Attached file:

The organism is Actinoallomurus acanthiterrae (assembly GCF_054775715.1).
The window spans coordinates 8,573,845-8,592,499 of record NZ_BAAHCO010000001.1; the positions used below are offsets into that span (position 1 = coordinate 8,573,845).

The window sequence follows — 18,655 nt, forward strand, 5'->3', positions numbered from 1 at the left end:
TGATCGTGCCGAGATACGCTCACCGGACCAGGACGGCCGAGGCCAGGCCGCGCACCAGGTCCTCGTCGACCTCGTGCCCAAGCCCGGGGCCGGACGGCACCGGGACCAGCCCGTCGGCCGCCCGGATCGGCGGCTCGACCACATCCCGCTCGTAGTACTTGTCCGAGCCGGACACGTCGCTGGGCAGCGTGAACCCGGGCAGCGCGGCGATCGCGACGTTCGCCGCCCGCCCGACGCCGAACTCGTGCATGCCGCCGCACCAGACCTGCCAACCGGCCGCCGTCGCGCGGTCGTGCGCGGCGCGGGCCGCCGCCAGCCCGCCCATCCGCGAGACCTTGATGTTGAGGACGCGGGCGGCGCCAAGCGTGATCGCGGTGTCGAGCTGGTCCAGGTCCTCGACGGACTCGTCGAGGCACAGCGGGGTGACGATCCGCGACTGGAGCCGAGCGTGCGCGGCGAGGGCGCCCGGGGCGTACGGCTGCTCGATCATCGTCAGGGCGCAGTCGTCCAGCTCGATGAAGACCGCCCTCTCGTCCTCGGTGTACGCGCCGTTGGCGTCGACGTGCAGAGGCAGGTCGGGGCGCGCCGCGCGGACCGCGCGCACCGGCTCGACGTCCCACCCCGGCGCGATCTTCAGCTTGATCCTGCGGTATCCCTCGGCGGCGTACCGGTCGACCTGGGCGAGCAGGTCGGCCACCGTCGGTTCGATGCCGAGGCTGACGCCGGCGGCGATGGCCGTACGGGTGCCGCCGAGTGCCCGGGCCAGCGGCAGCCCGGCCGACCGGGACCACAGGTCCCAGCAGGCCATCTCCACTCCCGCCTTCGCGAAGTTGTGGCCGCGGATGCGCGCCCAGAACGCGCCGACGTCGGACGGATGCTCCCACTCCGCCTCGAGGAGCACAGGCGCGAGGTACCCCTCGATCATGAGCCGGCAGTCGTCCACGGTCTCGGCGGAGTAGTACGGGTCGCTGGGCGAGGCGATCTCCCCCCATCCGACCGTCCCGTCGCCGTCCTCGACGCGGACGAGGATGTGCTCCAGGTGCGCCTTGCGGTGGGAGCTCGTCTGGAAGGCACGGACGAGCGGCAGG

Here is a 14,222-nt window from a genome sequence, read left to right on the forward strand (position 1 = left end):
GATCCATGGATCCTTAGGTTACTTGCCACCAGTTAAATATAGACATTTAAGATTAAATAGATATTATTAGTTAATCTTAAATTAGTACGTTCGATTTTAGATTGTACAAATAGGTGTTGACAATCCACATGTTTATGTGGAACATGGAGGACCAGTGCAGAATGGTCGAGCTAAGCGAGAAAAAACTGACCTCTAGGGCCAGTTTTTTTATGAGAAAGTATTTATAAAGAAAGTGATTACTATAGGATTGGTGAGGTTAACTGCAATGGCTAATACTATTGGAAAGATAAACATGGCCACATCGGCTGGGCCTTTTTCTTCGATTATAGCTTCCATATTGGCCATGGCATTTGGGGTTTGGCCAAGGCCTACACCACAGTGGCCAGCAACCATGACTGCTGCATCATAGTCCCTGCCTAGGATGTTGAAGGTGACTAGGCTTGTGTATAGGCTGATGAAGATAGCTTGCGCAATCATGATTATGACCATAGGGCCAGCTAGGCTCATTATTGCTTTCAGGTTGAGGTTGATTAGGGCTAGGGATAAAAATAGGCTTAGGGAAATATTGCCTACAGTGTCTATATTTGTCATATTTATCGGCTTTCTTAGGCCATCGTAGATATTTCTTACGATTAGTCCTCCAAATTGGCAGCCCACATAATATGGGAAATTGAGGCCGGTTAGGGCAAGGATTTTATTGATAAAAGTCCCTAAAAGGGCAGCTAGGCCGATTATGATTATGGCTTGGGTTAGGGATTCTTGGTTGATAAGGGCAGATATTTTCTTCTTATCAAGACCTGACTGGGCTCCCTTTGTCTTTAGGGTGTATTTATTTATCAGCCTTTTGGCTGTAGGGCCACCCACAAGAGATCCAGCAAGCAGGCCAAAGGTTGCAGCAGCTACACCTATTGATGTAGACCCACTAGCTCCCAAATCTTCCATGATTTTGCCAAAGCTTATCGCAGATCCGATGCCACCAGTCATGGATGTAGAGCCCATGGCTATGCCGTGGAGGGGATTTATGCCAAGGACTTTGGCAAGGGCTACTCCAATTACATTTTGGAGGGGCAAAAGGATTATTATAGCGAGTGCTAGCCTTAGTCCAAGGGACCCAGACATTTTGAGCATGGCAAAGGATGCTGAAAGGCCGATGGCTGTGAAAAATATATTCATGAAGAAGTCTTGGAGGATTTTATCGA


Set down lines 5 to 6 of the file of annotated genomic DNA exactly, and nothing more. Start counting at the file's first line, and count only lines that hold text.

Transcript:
Here is a 14,222-nt window from a genome sequence, read left to right on the forward strand (position 1 = left end):
GATCCATGGATCCTTAGGTTACTTGCCACCAGTTAAATATAGACATTTAAGATTAAATAGATATTATTAGTTAATCTTAAATTAGTACGTTCGATTTTAGATTGTACAAATAGGTGTTGACAATCCACATGTTTATGTGGAACATGGAGGACCAGTGCAGAATGGTCGAGCTAAGCGAGAAAAAACTGACCTCTAGGGCCAGTTTTTTTATGAGAAAGTATTTATAAAGAAAGTGATTACTATAGGATTGGTGAGGTTAACTGCAATGGCTAATACTATTGGAAAGATAAACATGGCCACATCGGCTGGGCCTTTTTCTTCGATTATAGCTTCCATATTGGCCATGGCATTTGGGGTTTGGCCAAGGCCTACACCACAGTGGCCAGCAACCATGACTGCTGCATCATAGTCCCTGCCTAGGATGTTGAAGGTGACTAGGCTTGTGTATAGGCTGATGAAGATAGCTTGCGCAATCATGATTATGACCATAGGGCCAGCTAGGCTCATTATTGCTTTCAGGTTGAGGTTGATTAGGGCTAGGGATAAAAATAGGCTTAGGGAAATATTGCCTACAGTGTCTATATTTGTCATATTTATCGGCTTTCTTAGGCCATCGTAGATATTTCTTACGATTAGTCCTCCAAATTGGCAGCCCACATAATATGGGAAATTGAGGCCGGTTAGGGCAAGGATTTTATTGATAAAAGTCCCTAAAAGGGCAGCTAGGCCGATTATGATTATGGCTTGGGTTAGGGATTCTTGGTTGATAAGGGCAGATATTTTCTTCTTATCAAGACCTGACTGGGCTCCCTTTGTCTTTAGGGTGTATTTATTTATCAGCCTTTTGGCTGTAGGGCCACCCACAAGAGATCCAGCAAGCAGGCCAAAGGTTGCAGCAGCTACACCTATTGATGTAGACCCACTAGCTCCCAAATCTTCCATGATTTTGCCAAAGCTTATCGCAGATCCGATGCCACCAGTCATGGATGTAGAGCCCATGGCTATGCCGTGGAGGGGATTTATGCCAAGGACTTTGGCAAGGGCTACTCCAATTACATTTTGGAGGGGCAAAAGGATTATTATAGCGAGTGCTAGCCTTAGTCCAAGGGACCCAGACATTTTGAGCATGGCAAAGGATGCTGAAAGGCCGATGGCTGTGAAAAATATATTCATGAAGAAGTCTTGGAGGATTTTATCGA